Instead of workers bouncing from high school to college to long-term workaday jobs, New Reality careers will involve more creativity and more entrepreneurial choices.
“Your career model will be quite different from that of your parents’ and grandparents’ and will diverge further in coming decades,” author Ben Lytle writes in his book “The Potentialist: Your Future in the New Reality of the Next Thirty Years.”
“Their careers were straightforward: high school or college, jobs with one to four employers, compartmentalized work and homelife, stable social institutions, and typically a short retirement before death (often from neglecting their health). All that is over — the career and lifestyle of your forebears is not going to be your path.”
More and more workers in the coming years are bound to choose entrepreneurial careers over traditional employment. Entrepreneurs — think of them as “inspired value creators” — bring creative force to ensure greater decision making. They are fueled by an unquenchable desire to create something of value and be rewarded with wealth, respect, changing lives and the world.
Keeping Incentives Aligned
Alignment of incentives is one of the keys to business, and is especially important for managers trying to keep their teams engaged and working cohesively toward a common goal.
That entrepreneurial mindset has been on display through the so-called “Great Resignation.” Millions of workers have shirked traditional jobs in order to strike out on their own.
Instead of getting paid simply for their time, current and future workers are focused on getting paid for value and want to feel connected to what they do. Employees are becoming more self-reliant and less beholden on power structures of the company of the past.
Upwork’s Freelance Forward Economist Report spoke to these trends, with two qualities reigning over everything else: career ownership (68%) and the ability to work remotely (54%).
Future leaders will need to reconsider their concept of teams and act decisively in order to retain top-tier talent. That means being inclusive and flexible, and making sure that workers feel valued and aligned with the company’s ambitions.
The Right Mindset for Marketing and Sales
An entrepreneurial mindset is especially important for marketers, who need to be able to articulate a company’s mission and vision.
“If you can’t keep your messaging clear and simple, you will lose customers. Single-mindedness about your core message is essential here because it keeps the marketing plan focused,” Shama Hyder, the CEO of Zen Media, a B2B PR and marketing firm, wrote for Forbes.
That mindset is also needed for salespeople, who typically guide sales in defined areas and often need to find creative solutions to clients’ problems. As a client-facing company representative, salespeople are quick to learn about issues facing current clients, as well as opportunities in reaching new customers.
Engaging Your Team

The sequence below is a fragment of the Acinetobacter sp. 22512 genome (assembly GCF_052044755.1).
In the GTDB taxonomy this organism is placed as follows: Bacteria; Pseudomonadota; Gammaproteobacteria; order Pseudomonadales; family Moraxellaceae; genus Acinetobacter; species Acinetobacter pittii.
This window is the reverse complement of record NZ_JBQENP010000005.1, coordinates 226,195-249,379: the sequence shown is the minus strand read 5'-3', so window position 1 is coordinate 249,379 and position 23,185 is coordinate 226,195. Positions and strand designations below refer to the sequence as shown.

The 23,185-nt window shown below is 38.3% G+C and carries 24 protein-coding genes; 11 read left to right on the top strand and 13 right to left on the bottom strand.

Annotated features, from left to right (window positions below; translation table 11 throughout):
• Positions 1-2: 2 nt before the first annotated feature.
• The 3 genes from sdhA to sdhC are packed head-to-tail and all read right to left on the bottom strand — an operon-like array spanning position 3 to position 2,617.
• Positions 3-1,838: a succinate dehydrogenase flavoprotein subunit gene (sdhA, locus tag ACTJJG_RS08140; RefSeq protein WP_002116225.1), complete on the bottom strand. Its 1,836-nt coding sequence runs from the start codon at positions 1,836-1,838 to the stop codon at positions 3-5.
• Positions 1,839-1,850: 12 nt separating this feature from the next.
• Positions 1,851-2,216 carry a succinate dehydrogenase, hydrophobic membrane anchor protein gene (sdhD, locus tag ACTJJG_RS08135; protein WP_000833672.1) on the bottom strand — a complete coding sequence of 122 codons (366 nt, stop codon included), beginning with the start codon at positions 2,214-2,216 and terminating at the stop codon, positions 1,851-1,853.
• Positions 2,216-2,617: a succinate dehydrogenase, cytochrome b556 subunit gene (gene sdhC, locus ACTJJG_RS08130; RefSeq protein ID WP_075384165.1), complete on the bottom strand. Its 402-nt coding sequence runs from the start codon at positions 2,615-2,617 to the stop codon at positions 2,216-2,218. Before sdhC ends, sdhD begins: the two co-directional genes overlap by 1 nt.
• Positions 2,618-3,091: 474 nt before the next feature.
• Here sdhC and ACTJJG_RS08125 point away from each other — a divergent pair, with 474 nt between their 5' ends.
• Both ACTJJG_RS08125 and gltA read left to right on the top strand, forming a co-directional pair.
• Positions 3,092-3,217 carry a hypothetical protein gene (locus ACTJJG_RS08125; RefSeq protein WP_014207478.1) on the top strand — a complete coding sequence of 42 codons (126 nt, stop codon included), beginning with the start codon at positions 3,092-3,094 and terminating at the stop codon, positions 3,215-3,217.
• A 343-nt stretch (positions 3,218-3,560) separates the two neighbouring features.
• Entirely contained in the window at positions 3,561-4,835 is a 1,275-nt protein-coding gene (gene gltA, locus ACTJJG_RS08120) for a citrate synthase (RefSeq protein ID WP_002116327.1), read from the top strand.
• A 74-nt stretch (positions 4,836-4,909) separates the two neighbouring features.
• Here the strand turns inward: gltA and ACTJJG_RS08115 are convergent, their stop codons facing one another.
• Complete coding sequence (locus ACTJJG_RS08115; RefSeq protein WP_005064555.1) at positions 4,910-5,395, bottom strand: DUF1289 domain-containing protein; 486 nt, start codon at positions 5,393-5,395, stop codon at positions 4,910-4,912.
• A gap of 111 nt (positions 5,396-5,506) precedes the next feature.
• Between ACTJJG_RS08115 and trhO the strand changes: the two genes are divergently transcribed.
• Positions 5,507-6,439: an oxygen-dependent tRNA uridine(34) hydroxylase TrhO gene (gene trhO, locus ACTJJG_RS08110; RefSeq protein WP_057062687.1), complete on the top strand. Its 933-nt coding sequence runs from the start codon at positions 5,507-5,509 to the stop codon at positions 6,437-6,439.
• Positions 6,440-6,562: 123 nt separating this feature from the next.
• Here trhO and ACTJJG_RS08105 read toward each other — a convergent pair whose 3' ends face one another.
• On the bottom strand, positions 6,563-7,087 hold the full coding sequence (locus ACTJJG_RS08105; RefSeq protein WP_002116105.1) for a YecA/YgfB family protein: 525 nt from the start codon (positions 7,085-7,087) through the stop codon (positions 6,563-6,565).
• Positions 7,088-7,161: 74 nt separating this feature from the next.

It’s vital for companies to foster and encourage that entrepreneurial mindset. A 2021 study by Microsoft, “The New Future of Work,” found that employees who received more direct support from their supervisors were 2.5 times more likely to maintain their productivity levels and work-life balance, and that 1:1 times with their managers correlated with reductions in weekly working time and a diminished meeting and email load.
Face time with their boss — even remotely — allowed employees to “prioritize work and resolve issues faster,” according to the study.
Organizations that engage their team members are poised to prosper, while those that fail to adapt will wither and disappear. Think of Uber and the taxi service industry, or Netflix and video rental stores like Blockbuster.
Engaged employees are more inclined to speak up about a company’s perceived threats and suggest solutions. They are more likely to remain engaged in the company’s success.
Leaning Into Change
Individuals adapt faster than organizations to change.
“Individuals can make decisions and change their lives overnight because they have few, if any, other people they need to consult,” Lytle wrote. “However, organizations have many conflicting constituencies to convince and processes to adapt—both of which can take months, years, or even decades. An organization’s owners, leaders and employees may be vested in preserving the status quo, causing them to deny or resist change even if inevitable.”
In this era of hyper-speed change and disruption, companies that are slow to respond to challenges are poised to fade away and disappear. These changes make quick-thinking, innovative managers a crucial safeguard in protecting the company from threats and team unrest.
“Individuals can make decisions and change their lives overnight because they have few, if any, other people they need to consult.”
The way to keep a team — especially a future team — working toward the same goal is to empower their collaboration. That means offering just wages and stability and a deep connection to your company’s mission.
With increased offerings and disruption and democratization, the trend of employees staying at a company for their entire career through the ups and downs — something common for our parents and grandparents – is gone. Instead, entrepreneurial employees will constantly be looking for the best fit for their services.